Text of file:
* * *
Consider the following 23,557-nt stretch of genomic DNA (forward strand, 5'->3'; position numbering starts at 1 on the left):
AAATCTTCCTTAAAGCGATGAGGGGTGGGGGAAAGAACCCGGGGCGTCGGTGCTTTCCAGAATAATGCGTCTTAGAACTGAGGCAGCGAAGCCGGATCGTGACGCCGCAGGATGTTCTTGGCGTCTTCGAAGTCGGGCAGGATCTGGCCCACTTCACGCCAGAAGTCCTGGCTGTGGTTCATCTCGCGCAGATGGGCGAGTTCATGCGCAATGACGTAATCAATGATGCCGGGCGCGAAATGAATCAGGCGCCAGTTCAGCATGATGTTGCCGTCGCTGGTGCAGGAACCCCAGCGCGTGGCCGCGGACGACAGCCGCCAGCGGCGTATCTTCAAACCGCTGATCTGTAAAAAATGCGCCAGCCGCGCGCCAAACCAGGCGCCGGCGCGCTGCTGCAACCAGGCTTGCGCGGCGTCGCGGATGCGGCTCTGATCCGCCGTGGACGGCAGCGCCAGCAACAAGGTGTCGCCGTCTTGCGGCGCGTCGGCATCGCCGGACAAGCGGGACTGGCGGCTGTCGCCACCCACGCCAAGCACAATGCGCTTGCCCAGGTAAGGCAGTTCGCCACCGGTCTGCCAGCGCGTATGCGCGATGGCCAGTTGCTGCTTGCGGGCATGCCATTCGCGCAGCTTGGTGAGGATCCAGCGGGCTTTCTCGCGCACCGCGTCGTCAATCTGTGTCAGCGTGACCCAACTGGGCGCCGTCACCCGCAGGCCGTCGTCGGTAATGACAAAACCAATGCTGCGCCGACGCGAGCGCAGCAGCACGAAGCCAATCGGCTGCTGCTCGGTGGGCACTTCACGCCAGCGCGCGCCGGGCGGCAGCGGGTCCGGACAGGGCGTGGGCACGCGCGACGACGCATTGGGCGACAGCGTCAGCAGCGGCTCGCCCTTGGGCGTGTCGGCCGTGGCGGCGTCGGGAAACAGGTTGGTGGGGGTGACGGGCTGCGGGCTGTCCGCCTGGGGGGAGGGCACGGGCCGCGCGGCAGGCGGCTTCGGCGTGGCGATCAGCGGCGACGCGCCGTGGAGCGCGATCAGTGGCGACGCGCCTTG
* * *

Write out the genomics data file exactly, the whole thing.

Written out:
Consider the following 23,557-nt stretch of genomic DNA (forward strand, 5'->3'; position numbering starts at 1 on the left):
AAATCTTCCTTAAAGCGATGAGGGGTGGGGGAAAGAACCCGGGGCGTCGGTGCTTTCCAGAATAATGCGTCTTAGAACTGAGGCAGCGAAGCCGGATCGTGACGCCGCAGGATGTTCTTGGCGTCTTCGAAGTCGGGCAGGATCTGGCCCACTTCACGCCAGAAGTCCTGGCTGTGGTTCATCTCGCGCAGATGGGCGAGTTCATGCGCAATGACGTAATCAATGATGCCGGGCGCGAAATGAATCAGGCGCCAGTTCAGCATGATGTTGCCGTCGCTGGTGCAGGAACCCCAGCGCGTGGCCGCGGACGACAGCCGCCAGCGGCGTATCTTCAAACCGCTGATCTGTAAAAAATGCGCCAGCCGCGCGCCAAACCAGGCGCCGGCGCGCTGCTGCAACCAGGCTTGCGCGGCGTCGCGGATGCGGCTCTGATCCGCCGTGGACGGCAGCGCCAGCAACAAGGTGTCGCCGTCTTGCGGCGCGTCGGCATCGCCGGACAAGCGGGACTGGCGGCTGTCGCCACCCACGCCAAGCACAATGCGCTTGCCCAGGTAAGGCAGTTCGCCACCGGTCTGCCAGCGCGTATGCGCGATGGCCAGTTGCTGCTTGCGGGCATGCCATTCGCGCAGCTTGGTGAGGATCCAGCGGGCTTTCTCGCGCACCGCGTCGTCAATCTGTGTCAGCGTGACCCAACTGGGCGCCGTCACCCGCAGGCCGTCGTCGGTAATGACAAAACCAATGCTGCGCCGACGCGAGCGCAGCAGCACGAAGCCAATCGGCTGCTGCTCGGTGGGCACTTCACGCCAGCGCGCGCCGGGCGGCAGCGGGTCCGGACAGGGCGTGGGCACGCGCGACGACGCATTGGGCGACAGCGTCAGCAGCGGCTCGCCCTTGGGCGTGTCGGCCGTGGCGGCGTCGGGAAACAGGTTGGTGGGGGTGACGGGCTGCGGGCTGTCCGCCTGGGGGGAGGGCACGGGCCGCGCGGCAGGCGGCTTCGGCGTGGCGATCAGCGGCGACGCGCCGTGGAGCGCGATCAGTGGCGACGCGCCTTG